**Dating of water with Atom Trap Trace Analysis (ATTA) of **^{39}Ar

^{39}Ar

In hydrology the age of water, i.e. the time between last equilibrium with atmosphere
and the sampling of the water, is of great interest. With ocean circulation, climate
reconstruction and groundwater management just a few possible applications are
named. By measuring the concentration of a radioactive isotope, such as ^{14}C, the
age of a water sample can be determined. The dating range of a radioactive isotope
is given by its half-life (see figure 1). For water that is between 50 and 1000 years
old, there is a dating gap for which only one radioisotope is available: ^{39}Ar.

##### Fig. 1: Dating ranges for radioactive isotopes commonly employed for dating water (left) defined by the corresponding half-lives (right)

^{39}Ar is an ideal tracer because it is of cosmogenic origin with negligible anthropogenic
contribution and had a constant atmospheric concentration over the last
1000 years. Moreover, as a noble gas it is conservative and not involved in geochemical
processes, which e.g. complicates the dating with ^{14}C. However, the routine
dating with ^{39}Ar in environmental sciences is hampered by its extremely low atmospheric
abundance of ^{39}Ar/Ar ~ 10^{-15} corresponding to merely ~ 8000 ^{39}Ar atoms in
a liter of modern water. So far, it has been accessible only by Low-Level Counting
(LLC) in the underground laboratory in Bern requiring a sample size of several tons
of water and a measuring time of 8-60 days. The latter requirement mainly limits
the applicability of ^{39}Ar dating with LLC to groundwaters, where degassing several
tons of water from a well is typically feasible.

##### Fig. 2: Picture of the ^{39}Ar-ATTA setup in Heidelberg.

Atom Trap Trace Analysis (ATTA) is an atom optical technique that has been developed
for rare krypton isotopes. It is now available for routine analysis and several
environmental studies based on radiometric krypton dating with ATTA have been
conducted. The method makes use of the high selectivity of resonant photon scattering
involved in laser cooling in order to distinguish the desired rare isotope from the
abundant isotopes. Since it is not bound to radioactivity, it allows for a fast analysis
while requiring only comparatively small sample sizes independent of the isotope’s
half-life. In the course of this project a setup for ATTA of ^{39}Ar (figure 2) has been
developed in our collaborating group of Prof. Markus Oberthaler at the Kirchhoff-Institute for physics (www.kip.uni-heidelberg.de/matterwaveoptics/research/atta/).

For ^{39}Ar-analysis of groundwater samples with ATTA, the dissolved argon gas
needs to be extracted from the water. Our group has developed an instrument
for degassing several tons of water in the field (see figure 3) which is based on
membrane contactors that are permeable for the dissolved gases in the water.

##### Fig. 3: Impression of groundwater sampling with the degassing instruments.

The gas extracted from the water is compressed into 9 l-containers for easy transport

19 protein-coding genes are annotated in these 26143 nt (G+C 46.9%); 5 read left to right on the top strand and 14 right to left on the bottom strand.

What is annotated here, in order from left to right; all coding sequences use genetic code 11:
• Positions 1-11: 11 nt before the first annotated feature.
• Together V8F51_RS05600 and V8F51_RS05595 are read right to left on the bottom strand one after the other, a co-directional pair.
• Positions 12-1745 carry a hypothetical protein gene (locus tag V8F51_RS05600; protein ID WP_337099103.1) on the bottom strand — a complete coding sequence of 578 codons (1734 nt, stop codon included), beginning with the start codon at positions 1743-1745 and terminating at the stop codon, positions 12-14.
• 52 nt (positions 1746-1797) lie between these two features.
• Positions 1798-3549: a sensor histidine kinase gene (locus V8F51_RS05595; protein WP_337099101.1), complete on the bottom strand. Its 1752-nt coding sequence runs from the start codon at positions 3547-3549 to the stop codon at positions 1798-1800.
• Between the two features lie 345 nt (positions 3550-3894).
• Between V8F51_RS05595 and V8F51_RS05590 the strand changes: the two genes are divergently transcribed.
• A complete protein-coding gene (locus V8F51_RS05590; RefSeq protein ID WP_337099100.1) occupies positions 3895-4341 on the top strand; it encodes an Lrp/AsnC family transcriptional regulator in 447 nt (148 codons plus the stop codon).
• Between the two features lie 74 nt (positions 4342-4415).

to the laboratory. There, the argon is seperated from the other gases with a
gas-chromatic setup (figure 4), that has been built in the course of the project.
Together with the ATTA group at the Kirchhoff-Institute we could for the first time
date groundwater samples with ATTA of ^{39}Ar [Ritterbusch et al., 2014]. After having dated large groundwater
samples, the next challenge is ^{39}Ar-dating in small water and ice samples
of about 1 kg, which requires the development of facilities for the extraction of
argon from small samples of water and ice with high purity and high extraction
efficiency.

##### Fig. 4: Schematic (left) and picture (right) of the setup for the extraction of argon.

**Publications:**

- Aeschbach-Hertig, W., 2014. Radiokrypton dating finally takes off. Proc. Natl. Acad. Sci. 111: 6856-6857.
- Ritterbusch, F., S. Ebser, J. Welte, T. Reichel, A. Kersting, R. Purtschert, W. Aeschbach-Hertig, M. K. Oberthaler, 2014. Groundwater dating with Atom Trap Trace Analysis of
^{39}Ar. Geophys. Res. Lett., in press. doi: 10.1002/2014GL061120. - Welte, J., F. Ritterbusch, I. Steinke, M. Henrich, W. Aeschbach-Hertig, and M. K. Oberthaler, 2010. Towards the realization of atom trap trace analysis for
^{39}Ar. New J. Phys. 12, 065031(14pp) - Welte, J., I. Steinke, M. Henrich, F. Ritterbusch, M. K. Oberthaler, W. Aeschbach-Hertig, W. H. Schwarz, and M. Trieloff, 2009. Hyperfine spectroscopy of the 1s5-2p9 transition of
^{39}Ar. Rev. Sci. Instrum. 80, 113109, doi:10.1063/1.3257691. - Reichel, T., 2013. Groundwater Degassing and Separation of Argon from Air for
^{39}Ar Dating with ATTA. PhD thesis, University of Heidelberg, 142 pp. pdf (55.7 MB) - Kersting, A., 2013. A new method of krypton purication for groundwater dating with atom trap trace analysis. Diploma thesis, University of Heidelberg, 76 pp. pdf (11.8 MB)
- Schwefel, R., 2012. Methoden zur Probenaufbereitung von Eis- und Grundwasserproben zur
^{39}Ar-Datierung mittels "atom trap trace analysis". Diploma thesis, University of Heidelberg, 107 pp. pdf (7.0 MB) - Kollefrath, A., 2011. Test einer Entgasungsanlage. Bachelor thesis, University of Heidelberg, 65 pp. pdf (5.4 MB)

**Recommended Links:**

ATTA-pioneers in Argonne: http://www.phy.anl.gov/mep/atta/research/atta.html

ATTA at Kirchhoff-Institute Heidelberg: www.kip.uni-heidelberg.de/matterwaveoptics/research/atta/

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